Traumatic brain injury
Nathan Butson, who grew up in Arlington, Texas, loved playing basketball and exercising. He recently had moved to Houston to be with his daughter. But now, he faced the most challenging and unexpected detour.
The 30-year-old doesn't remember much about the incident, but he was told a good Samaritan found him unconscious at a gas station. CPR was administered until the ambulance arrived, and he was rushed to the hospital. Put on a ventilator, Nathan was in a coma for two weeks.
"When I woke up, I couldn't talk, moving was difficult and my vision was terrible," he recalled. "But my mind was always there. I guess I'm grateful for that."
Diagnosed with an anoxic brain injury and cardiac arrest, Nathan was in the hospital for two months until he stabilized and transferred to a nursing facility in Fort Worth to begin rehabilitation.
"My hands didn't work at all, my speech was impaired, my vision and my memory were affected," Nathan remembered. "I was unable to walk. I couldn't feed myself, decreased endurance, decreased stamina, decreased strength ... I had to have assistance to go to the bathroom, I couldn't dress myself, I couldn't bathe myself."
After three months, he was discharged, but he required specialized rehabilitative care to regain his lost strength and independence. Nathan continued his rehabilitation journey at the Day Neuro Program at Baylor Scott & White Institute for Rehabilitation (BSWIR) – Fort Worth.
"My mom chose it [BSWIR – Fort Worth] because it got really good reviews and we took a tour and we really liked it," he said. "I was really nervous about the bathroom situation, but it got a lot easier after being here."
Upon arrival at BSWIR – Fort Worth Day Neuro, the physician-led rehabilitation team worked with Nathan to put a treatment plan in place. His goals were simple: to regain his independence by feeding himself, go to the bathroom on his own, walk and to be able to throw a ball.
These goals required physical, occupational and speech therapy. Physical therapy activities aimed to strengthen Nathan's body and increase his endurance and activity tolerance. Occupational therapy focused on refining his fine motor skills to eat independently. Speech therapy aided Nathan in regaining control of his throat muscles, helping him speak confidently.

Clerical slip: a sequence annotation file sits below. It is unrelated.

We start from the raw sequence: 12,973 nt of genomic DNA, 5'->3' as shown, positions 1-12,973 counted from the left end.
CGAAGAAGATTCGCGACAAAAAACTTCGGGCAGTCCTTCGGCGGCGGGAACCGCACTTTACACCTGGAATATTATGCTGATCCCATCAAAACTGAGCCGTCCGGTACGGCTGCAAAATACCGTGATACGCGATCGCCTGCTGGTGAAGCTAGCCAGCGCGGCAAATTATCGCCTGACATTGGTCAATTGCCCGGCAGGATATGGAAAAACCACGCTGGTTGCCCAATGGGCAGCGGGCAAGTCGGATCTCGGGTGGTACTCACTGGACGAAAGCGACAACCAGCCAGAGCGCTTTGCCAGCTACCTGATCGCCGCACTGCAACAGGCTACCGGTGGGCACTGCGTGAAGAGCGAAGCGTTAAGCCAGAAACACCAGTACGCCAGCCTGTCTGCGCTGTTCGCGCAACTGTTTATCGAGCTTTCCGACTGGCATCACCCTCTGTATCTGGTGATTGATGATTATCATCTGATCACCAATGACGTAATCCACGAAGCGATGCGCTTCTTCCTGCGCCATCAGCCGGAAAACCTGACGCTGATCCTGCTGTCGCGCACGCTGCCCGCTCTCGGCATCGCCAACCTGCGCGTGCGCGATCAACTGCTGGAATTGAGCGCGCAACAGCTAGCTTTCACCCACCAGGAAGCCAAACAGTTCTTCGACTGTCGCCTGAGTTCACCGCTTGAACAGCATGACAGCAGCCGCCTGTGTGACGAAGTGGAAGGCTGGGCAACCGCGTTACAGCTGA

Through intensive therapies and dedicated support, Nathan learned to feed himself, walk with the aid of a walker and accomplish personal tasks such as using the bathroom independently. His therapists equipped him with adaptive techniques to reclaim his daily routine, from brushing his teeth to managing essential self-care activities.
Pushing himself beyond his limits, he began to reclaim his strength and stamina one step at a time. "I loved the functional endurance groups because they always wore me out, so I knew they were working and getting me stronger," he stated. "When I started the groups, I was put in the standing frame but wouldn't be able to make it for through the whole group. Now I don't even have to worry about standing up the whole time. Now, it's just something I can do."
Among the pivotal moments in his journey, Nathan fondly recalls the "ah-ha!" moment when he could eat on his own. "My therapists really worked and taught me to use my fork in an adapted manner, then worked up to using it normally," he said. "When I could eat on my own. I was like 'Boom!' I really felt like I was getting my independence back."
Nathan knew he was regaining control over his life, and he was grateful for the support of his family. "They came and visited me in Houston ... they took care of me. I owe everything to them!"
Reflecting on his overall rehabilitation experience, Nathan sums it up this way: "Good! Definitely good."
To individuals and families facing similar challenges, Nathan offers these words of wisdom: "Don't give up. Even if you don't see progress immediately, it will come if you just keep working."